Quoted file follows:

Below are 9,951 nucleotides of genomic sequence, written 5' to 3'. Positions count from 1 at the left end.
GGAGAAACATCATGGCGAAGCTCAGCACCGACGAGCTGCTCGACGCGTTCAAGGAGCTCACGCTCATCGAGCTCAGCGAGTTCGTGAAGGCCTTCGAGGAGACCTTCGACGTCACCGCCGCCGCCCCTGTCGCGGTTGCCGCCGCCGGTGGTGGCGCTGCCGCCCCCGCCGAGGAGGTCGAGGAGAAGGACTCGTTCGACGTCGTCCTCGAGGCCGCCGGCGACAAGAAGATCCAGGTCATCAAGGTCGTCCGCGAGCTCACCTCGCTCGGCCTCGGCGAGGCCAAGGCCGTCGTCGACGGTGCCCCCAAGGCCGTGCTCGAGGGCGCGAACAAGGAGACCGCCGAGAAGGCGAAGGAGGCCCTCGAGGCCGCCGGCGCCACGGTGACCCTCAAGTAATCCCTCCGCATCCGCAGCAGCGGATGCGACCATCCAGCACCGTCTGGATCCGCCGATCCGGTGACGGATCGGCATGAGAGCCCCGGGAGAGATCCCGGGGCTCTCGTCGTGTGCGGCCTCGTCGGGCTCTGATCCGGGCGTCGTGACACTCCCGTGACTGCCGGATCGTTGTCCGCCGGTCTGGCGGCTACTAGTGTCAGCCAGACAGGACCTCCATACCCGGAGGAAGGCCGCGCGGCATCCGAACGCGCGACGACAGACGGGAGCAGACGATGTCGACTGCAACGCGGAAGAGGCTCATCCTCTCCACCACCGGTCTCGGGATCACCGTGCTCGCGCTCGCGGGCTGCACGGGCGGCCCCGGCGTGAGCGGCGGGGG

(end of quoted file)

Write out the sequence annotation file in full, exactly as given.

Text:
Below are 9,951 nucleotides of genomic sequence, written 5' to 3'. Positions count from 1 at the left end.
GGAGAAACATCATGGCGAAGCTCAGCACCGACGAGCTGCTCGACGCGTTCAAGGAGCTCACGCTCATCGAGCTCAGCGAGTTCGTGAAGGCCTTCGAGGAGACCTTCGACGTCACCGCCGCCGCCCCTGTCGCGGTTGCCGCCGCCGGTGGTGGCGCTGCCGCCCCCGCCGAGGAGGTCGAGGAGAAGGACTCGTTCGACGTCGTCCTCGAGGCCGCCGGCGACAAGAAGATCCAGGTCATCAAGGTCGTCCGCGAGCTCACCTCGCTCGGCCTCGGCGAGGCCAAGGCCGTCGTCGACGGTGCCCCCAAGGCCGTGCTCGAGGGCGCGAACAAGGAGACCGCCGAGAAGGCGAAGGAGGCCCTCGAGGCCGCCGGCGCCACGGTGACCCTCAAGTAATCCCTCCGCATCCGCAGCAGCGGATGCGACCATCCAGCACCGTCTGGATCCGCCGATCCGGTGACGGATCGGCATGAGAGCCCCGGGAGAGATCCCGGGGCTCTCGTCGTGTGCGGCCTCGTCGGGCTCTGATCCGGGCGTCGTGACACTCCCGTGACTGCCGGATCGTTGTCCGCCGGTCTGGCGGCTACTAGTGTCAGCCAGACAGGACCTCCATACCCGGAGGAAGGCCGCGCGGCATCCGAACGCGCGACGACAGACGGGAGCAGACGATGTCGACTGCAACGCGGAAGAGGCTCATCCTCTCCACCACCGGTCTCGGGATCACCGTGCTCGCGCTCGCGGGCTGCACGGGCGGCCCCGGCGTGAGCGGCGGGGG